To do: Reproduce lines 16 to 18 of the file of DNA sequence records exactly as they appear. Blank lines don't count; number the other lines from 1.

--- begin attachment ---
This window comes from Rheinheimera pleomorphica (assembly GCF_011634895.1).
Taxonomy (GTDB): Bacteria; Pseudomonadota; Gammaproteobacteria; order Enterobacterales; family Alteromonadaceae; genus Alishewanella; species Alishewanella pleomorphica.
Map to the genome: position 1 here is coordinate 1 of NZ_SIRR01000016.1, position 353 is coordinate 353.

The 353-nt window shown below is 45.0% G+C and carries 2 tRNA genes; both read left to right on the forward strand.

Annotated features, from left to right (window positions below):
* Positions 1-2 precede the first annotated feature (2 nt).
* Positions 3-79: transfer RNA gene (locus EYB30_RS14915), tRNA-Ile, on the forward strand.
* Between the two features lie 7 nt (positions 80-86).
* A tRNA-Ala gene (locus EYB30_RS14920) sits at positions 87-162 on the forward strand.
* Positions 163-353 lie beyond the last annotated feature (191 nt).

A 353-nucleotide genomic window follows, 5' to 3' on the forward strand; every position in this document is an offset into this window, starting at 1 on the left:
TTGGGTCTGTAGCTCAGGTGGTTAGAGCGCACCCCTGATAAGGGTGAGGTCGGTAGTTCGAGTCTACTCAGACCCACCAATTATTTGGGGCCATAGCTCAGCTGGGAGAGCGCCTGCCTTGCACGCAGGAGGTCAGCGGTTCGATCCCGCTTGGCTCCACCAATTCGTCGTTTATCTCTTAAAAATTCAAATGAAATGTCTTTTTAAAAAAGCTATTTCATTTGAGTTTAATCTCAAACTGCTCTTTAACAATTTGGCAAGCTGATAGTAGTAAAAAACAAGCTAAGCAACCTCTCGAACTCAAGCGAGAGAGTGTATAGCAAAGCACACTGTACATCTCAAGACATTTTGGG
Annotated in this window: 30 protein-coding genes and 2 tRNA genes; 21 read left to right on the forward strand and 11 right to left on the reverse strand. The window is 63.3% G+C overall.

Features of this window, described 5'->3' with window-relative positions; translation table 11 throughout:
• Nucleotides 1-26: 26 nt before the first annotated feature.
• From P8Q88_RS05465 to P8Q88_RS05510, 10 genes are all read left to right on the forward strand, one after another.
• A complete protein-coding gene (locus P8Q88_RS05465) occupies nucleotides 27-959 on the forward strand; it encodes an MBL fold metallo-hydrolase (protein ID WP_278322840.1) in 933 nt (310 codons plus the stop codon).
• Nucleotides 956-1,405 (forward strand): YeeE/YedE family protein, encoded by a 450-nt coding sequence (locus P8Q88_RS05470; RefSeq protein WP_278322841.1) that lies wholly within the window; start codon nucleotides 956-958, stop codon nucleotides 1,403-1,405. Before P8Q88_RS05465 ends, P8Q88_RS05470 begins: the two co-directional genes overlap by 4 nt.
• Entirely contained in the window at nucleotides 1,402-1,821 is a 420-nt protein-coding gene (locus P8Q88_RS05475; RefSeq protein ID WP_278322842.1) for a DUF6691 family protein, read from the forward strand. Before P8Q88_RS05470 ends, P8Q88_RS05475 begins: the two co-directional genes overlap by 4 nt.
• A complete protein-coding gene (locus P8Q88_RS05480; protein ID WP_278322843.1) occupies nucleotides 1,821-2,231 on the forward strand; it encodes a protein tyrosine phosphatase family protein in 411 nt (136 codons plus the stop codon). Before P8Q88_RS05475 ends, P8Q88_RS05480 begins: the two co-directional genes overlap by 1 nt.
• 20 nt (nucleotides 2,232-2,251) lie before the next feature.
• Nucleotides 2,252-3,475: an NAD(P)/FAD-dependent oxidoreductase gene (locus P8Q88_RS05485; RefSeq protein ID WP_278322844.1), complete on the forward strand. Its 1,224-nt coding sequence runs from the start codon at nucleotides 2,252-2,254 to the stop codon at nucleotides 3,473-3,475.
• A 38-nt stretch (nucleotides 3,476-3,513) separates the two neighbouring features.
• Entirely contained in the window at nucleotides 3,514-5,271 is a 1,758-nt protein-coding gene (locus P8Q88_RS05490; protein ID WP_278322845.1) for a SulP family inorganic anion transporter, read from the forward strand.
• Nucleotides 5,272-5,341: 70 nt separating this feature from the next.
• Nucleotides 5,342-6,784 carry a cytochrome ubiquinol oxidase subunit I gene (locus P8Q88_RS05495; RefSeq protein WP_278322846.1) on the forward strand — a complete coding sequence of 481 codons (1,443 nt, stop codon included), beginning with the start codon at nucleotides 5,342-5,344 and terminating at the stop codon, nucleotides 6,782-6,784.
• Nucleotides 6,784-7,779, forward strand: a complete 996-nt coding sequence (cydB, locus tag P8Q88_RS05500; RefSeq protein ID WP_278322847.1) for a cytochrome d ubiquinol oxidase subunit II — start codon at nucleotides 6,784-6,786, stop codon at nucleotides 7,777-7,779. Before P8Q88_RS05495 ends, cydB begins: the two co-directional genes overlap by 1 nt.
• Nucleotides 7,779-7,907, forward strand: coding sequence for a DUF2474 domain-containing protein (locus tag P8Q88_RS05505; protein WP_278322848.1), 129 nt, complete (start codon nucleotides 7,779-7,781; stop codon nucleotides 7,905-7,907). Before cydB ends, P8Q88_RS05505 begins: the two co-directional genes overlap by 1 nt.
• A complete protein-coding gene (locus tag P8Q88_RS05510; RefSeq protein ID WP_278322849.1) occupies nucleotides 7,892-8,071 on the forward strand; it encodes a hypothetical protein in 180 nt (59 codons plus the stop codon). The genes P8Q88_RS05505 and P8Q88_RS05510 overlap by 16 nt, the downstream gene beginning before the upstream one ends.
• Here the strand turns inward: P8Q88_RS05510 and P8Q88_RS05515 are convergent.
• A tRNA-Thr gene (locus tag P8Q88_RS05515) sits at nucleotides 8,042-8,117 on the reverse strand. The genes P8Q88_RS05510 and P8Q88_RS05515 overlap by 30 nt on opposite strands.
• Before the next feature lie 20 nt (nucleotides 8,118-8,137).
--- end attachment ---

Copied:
• From P8Q88_RS05465 to P8Q88_RS05510, 10 genes are all read left to right on the forward strand, one after another.
• A complete protein-coding gene (locus P8Q88_RS05465) occupies nucleotides 27-959 on the forward strand; it encodes an MBL fold metallo-hydrolase (protein ID WP_278322840.1) in 933 nt (310 codons plus the stop codon).
• Nucleotides 956-1,405 (forward strand): YeeE/YedE family protein, encoded by a 450-nt coding sequence (locus P8Q88_RS05470; RefSeq protein WP_278322841.1) that lies wholly within the window; start codon nucleotides 956-958, stop codon nucleotides 1,403-1,405. Before P8Q88_RS05465 ends, P8Q88_RS05470 begins: the two co-directional genes overlap by 4 nt.